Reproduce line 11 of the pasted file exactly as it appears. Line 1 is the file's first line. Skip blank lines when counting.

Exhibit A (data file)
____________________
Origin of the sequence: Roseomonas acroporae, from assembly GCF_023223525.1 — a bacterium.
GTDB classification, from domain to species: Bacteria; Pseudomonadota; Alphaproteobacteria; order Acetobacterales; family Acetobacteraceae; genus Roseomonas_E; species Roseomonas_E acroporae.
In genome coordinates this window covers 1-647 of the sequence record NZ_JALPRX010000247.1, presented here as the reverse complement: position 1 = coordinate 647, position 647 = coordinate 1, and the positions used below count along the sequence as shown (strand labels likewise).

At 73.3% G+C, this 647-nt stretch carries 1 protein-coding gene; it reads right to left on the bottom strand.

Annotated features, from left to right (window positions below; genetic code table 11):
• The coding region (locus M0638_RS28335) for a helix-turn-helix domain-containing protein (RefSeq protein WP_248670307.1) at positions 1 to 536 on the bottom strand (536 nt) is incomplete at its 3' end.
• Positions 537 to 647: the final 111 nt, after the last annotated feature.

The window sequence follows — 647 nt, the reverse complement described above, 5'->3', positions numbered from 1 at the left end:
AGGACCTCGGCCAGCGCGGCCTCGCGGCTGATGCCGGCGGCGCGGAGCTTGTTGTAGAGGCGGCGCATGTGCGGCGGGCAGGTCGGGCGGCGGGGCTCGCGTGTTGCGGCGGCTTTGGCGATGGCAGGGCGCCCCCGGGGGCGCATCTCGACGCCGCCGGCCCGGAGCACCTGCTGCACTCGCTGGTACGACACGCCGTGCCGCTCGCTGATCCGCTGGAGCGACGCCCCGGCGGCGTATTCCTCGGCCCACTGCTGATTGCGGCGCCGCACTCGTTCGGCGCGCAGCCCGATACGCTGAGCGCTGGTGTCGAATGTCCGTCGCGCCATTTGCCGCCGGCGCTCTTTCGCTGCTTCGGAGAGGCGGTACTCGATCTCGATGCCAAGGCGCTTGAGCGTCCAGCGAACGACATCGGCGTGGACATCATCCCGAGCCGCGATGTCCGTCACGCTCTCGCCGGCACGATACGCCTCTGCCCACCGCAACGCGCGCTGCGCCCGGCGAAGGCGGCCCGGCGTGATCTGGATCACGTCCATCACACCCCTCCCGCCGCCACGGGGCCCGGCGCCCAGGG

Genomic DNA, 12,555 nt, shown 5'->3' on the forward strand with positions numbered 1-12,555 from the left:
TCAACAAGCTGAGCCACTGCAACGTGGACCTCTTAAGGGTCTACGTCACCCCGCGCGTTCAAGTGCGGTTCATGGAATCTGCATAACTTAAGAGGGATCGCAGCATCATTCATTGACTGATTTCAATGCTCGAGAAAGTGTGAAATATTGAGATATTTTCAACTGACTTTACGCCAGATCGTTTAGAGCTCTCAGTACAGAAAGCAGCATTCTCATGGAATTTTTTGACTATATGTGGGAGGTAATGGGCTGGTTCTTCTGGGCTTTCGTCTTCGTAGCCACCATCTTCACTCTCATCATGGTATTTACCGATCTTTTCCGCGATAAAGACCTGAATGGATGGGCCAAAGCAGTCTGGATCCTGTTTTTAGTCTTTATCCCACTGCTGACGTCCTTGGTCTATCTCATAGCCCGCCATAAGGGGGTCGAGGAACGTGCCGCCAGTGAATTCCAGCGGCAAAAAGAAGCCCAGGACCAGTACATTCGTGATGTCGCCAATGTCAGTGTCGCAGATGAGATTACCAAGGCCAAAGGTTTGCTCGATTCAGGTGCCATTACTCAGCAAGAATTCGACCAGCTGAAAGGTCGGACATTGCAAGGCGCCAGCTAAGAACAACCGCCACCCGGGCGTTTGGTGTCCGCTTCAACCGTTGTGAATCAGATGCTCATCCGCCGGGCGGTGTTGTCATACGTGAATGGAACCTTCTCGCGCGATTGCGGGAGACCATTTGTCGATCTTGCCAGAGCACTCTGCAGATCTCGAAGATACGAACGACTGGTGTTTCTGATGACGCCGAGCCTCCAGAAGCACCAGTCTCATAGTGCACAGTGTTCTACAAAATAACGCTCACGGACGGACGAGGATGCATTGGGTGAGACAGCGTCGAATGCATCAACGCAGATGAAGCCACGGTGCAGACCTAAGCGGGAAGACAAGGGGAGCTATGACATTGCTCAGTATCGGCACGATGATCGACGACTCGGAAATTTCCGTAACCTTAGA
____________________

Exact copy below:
TCAACAAGCTGAGCCACTGCAACGTGGACCTCTTAAGGGTCTACGTCACCCCGCGCGTTCAAGTGCGGTTCATGGAATCTGCATAACTTAAGAGGGATCGCAGCATCATTCATTGACTGATTTCAATGCTCGAGAAAGTGTGAAATATTGAGATATTTTCAACTGACTTTACGCCAGATCGTTTAGAGCTCTCAGTACAGAAAGCAGCATTCTCATGGAATTTTTTGACTATATGTGGGAGGTAATGGGCTGGTTCTTCTGGGCTTTCGTCTTCGTAGCCACCATCTTCACTCTCATCATGGTATTTACCGATCTTTTCCGCGATAAAGACCTGAATGGATGGGCCAAAGCAGTCTGGATCCTGTTTTTAGTCTTTATCCCACTGCTGACGTCCTTGGTCTATCTCATAGCCCGCCATAAGGGGGTCGAGGAACGTGCCGCCAGTGAATTCCAGCGGCAAAAAGAAGCCCAGGACCAGTACATTCGTGATGTCGCCAATGTCAGTGTCGCAGATGAGATTACCAAGGCCAAAGGTTTGCTCGATTCAGGTGCCATTACTCAGCAAGAATTCGACCAGCTGAAAGGTCGGACATTGCAAGGCGCCAGCTAAGAACAACCGCCACCCGGGCGTTTGGTGTCCGCTTCAACCGTTGTGAATCAGATGCTCATCCGCCGGGCGGTGTTGTCATACGTGAATGGAACCTTCTCGCGCGATTGCGGGAGACCATTTGTCGATCTTGCCAGAGCACTCTGCAGATCTCGAAGATACGAACGACTGGTGTTTCTGATGACGCCGAGCCTCCAGAAGCACCAGTCTCATAGTGCACAGTGTTCTACAAAATAACGCTCACGGACGGACGAGGATGCATTGGGTGAGACAGCGTCGAATGCATCAACGCAGATGAAGCCACGGTGCAGACCTAAGCGGGAAGACAAGGGGAGCTATGACATTGCTCAGTATCGGCACGATGATCGACGACTCGGAAATTTCCGTAACCTTAGA